So what do you select to watch next when your eyes have just been opened to the world of Telugu cinema by MAGADHEERA? I decided to stick with the Chiranjeevi extended family and, after seeing a few clips of Allu Arjun dancing on Youtube, picked Happy as my first foray into his films. Now if you’re like me and have watched a lot of song clips and then subsequently the film you will understand why I didn’t have high hopes for Happy. Allu Arjun looks great and is an amazing dancer, so I have to confess I was fairly sure that he wouldn’t be able to act – after all, no-one is perfect. Boy was I wrong!

Happy stars Allu Arjun as Bunny, a happy-go-lucky orphan from Vizag, who comes to Hyderabad to study. He lands a job and digs at a pizza restaurant when he singlehandedly defeats a gang of students intent on causing trouble. This was early in my current Telugu film watching obsession, but I was still able to recognise Brahmi as the pizza joint manager, and was starting to realise that he has a contract to appear in every single Telugu film ever released. The restaurant also features a DJ, music system and a drum kit, making it possibly the first cross over night club/restaurant in Hyderabad. These do all come in useful however when Bunny announces that he can only fight to music. This ploy also gives us Venu Madhav in a brief comedic cameo role. (note the Chiru T-shirt!)

I think this first song was really commissioned by the Hyderabad tourist agency as it showcases the highlights of the city. It works for me and I would visit if they could assure me that I would get to see Bunny dancing at all the local sightseeing spots just like in this clip.

Bunny’s nemesis is the quiet and dedicated medical student Madhu, played by Genelia in a much less shrill role than usual. This is the film where I realised that Genelia is a very good actress when she doesn’t have to jump around squealing excitedly. I really wish directors would use this quieter and yet much more expressive side to Genelia more. Madhu’s father is a caste leader with political ambitions and holds the view that as women have no place in the workforce, there is no need for his daughter to study. Faced with this opposition, Madhu keeps her head down and tries to be as inconspicuous as possible in the hope that her father will continue to ignore both her and her marriage arrangements until she has finished her degree.

Bunny and Madhu clash from their very first meeting, and a series of misunderstandings makes sure that they each think the worst of each other.   When Madhu’s father decides that her studying is bringing her into too much contact with others outside her caste, he arranges her marriage to DCP Arvind  – Manoj Bajpay in a rather more comedic role than usual. In a dramatic meeting Madhu accuses Bunny of ruining her life, so he decides to try to prevent her marriage. Yes, it does all sound very familiar, but the twist here is that Arvind supports Bunny’s plan and the two erstwhile enemies end up married and sharing a flat together.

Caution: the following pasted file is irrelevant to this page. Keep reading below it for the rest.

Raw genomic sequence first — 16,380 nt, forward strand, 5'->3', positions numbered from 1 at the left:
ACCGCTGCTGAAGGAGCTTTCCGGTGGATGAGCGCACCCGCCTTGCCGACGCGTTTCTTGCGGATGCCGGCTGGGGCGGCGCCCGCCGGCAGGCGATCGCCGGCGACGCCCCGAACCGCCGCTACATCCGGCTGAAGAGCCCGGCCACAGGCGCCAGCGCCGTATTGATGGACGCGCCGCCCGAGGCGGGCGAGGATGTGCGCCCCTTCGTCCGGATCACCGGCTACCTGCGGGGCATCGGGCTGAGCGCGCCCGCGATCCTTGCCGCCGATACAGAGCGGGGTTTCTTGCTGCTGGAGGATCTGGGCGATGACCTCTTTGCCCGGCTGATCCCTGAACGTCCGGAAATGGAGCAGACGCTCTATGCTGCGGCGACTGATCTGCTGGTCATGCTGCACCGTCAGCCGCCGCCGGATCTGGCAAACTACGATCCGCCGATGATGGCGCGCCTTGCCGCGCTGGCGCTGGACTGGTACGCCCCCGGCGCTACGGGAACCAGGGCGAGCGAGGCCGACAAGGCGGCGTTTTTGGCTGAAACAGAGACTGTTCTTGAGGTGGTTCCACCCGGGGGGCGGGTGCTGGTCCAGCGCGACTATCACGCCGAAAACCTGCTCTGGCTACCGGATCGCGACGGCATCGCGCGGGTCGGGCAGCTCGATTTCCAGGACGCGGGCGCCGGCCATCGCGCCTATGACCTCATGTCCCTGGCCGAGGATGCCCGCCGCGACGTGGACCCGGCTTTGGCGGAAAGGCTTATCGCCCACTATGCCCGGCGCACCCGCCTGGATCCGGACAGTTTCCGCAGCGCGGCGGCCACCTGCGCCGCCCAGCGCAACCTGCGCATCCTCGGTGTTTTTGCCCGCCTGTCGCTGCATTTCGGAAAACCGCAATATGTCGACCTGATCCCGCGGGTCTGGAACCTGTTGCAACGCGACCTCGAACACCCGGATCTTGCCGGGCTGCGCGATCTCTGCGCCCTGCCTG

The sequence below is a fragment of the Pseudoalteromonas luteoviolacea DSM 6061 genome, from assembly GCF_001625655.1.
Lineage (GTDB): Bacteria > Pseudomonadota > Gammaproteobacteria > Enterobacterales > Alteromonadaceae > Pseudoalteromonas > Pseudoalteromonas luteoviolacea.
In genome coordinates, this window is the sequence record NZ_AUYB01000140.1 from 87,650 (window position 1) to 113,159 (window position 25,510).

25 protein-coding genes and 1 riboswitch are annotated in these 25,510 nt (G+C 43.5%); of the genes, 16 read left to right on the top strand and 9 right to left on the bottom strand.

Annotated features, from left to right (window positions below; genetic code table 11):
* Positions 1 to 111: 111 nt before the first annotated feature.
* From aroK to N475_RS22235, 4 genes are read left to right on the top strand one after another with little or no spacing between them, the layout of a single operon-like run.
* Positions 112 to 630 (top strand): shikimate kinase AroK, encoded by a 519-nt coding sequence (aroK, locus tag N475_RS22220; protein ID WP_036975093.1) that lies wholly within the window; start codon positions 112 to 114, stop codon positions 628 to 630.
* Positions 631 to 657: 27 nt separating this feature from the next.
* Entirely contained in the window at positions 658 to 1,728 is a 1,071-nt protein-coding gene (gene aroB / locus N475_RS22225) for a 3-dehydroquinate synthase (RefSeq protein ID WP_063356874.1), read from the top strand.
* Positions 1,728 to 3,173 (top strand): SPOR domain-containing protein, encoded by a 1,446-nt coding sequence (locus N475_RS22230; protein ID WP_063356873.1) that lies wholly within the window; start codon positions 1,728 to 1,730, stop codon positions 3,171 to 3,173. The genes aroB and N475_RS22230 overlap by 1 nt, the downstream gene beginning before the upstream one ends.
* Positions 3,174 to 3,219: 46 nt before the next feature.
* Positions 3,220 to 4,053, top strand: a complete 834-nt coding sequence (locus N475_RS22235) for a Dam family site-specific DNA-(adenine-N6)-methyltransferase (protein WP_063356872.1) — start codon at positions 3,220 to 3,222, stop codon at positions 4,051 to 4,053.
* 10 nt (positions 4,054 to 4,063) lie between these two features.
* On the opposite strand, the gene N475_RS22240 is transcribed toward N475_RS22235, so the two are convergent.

Despite their marriage, Bunny and Madhu are still sworn enemies and they draw a line down the middle of the apartment to demarcate each other’s territory. They continue to harass and annoy each other and Bunny delights in stepping over the line both literally and figuratively to annoy Madhu. This part of the film will be very familiar to anyone who has a younger sibling as the pranks the two play on each other are very juvenile and reminded me of living with my brother. It is also extremely funny and the two actors are excellent at keeping the sparks flying without ever becoming too ridiculous.

 Over time the inevitable happens and Bunny falls in love with Madhu. In typical filmi–style devotion he will do absolutely anything for her except to tell her his feelings. Due to his apparently amazing bike skills, Bunny gets a job as a stuntman in the movies and manages to juggle his pizza delivery with leaping over cars and through explosions in order to have money to pay for Madhu’s studies. He slowly acquires more bandages and bruises as the stunts get more and more dangerous although the bike seems to come through everything unscathed. Just when it looks as if the film is building up to a final romantic and ‘happy’ conclusion there is a real chance of pace. My theory is that the director Karunakaran realised that he has only a day left to film but plenty of money left in the fight and make-up budgets. So instead of the expected fluffiness, there is almost a full movie’s worth of drama, action and fisticuffs in the last few minutes of the film, along with buckets and buckets of blood. It was a little unexpected after all the comedy and romance of the preceding two and a half hours, but it certainly makes the end memorable.

After watching a number of his  interviews I am quite sure that a lot of this character is Bunny’s real extrovert persona. His performance seems totally natural and spontaneous throughout the film and he excels at conveying his character as much through his posture and mannerisms as through the dialogue and actions. I didn’t even find the coloured contact lenses as distracting as usual and, being an optometrist, contact lenses are often the first thing I notice. Despite the masking quality of coloured plastic, Allu Arjun can deliver every emotion using his eyes. It seems to be another family trait as the entire clan appear to have the most expressive eyes in the industry. The fight scenes are reasonably well choreographed, although they don’t have the slickness of Bunny’s more recent films. But where Allu Arjun really rules is on the dancing stage. He really is an amazing dancer and although there are only a couple of dance tracks in this film, he is totally mesmerising.   The music by Yuvan Shankar Raja is catchy and overall works well for the young characters and the happy feel of the film.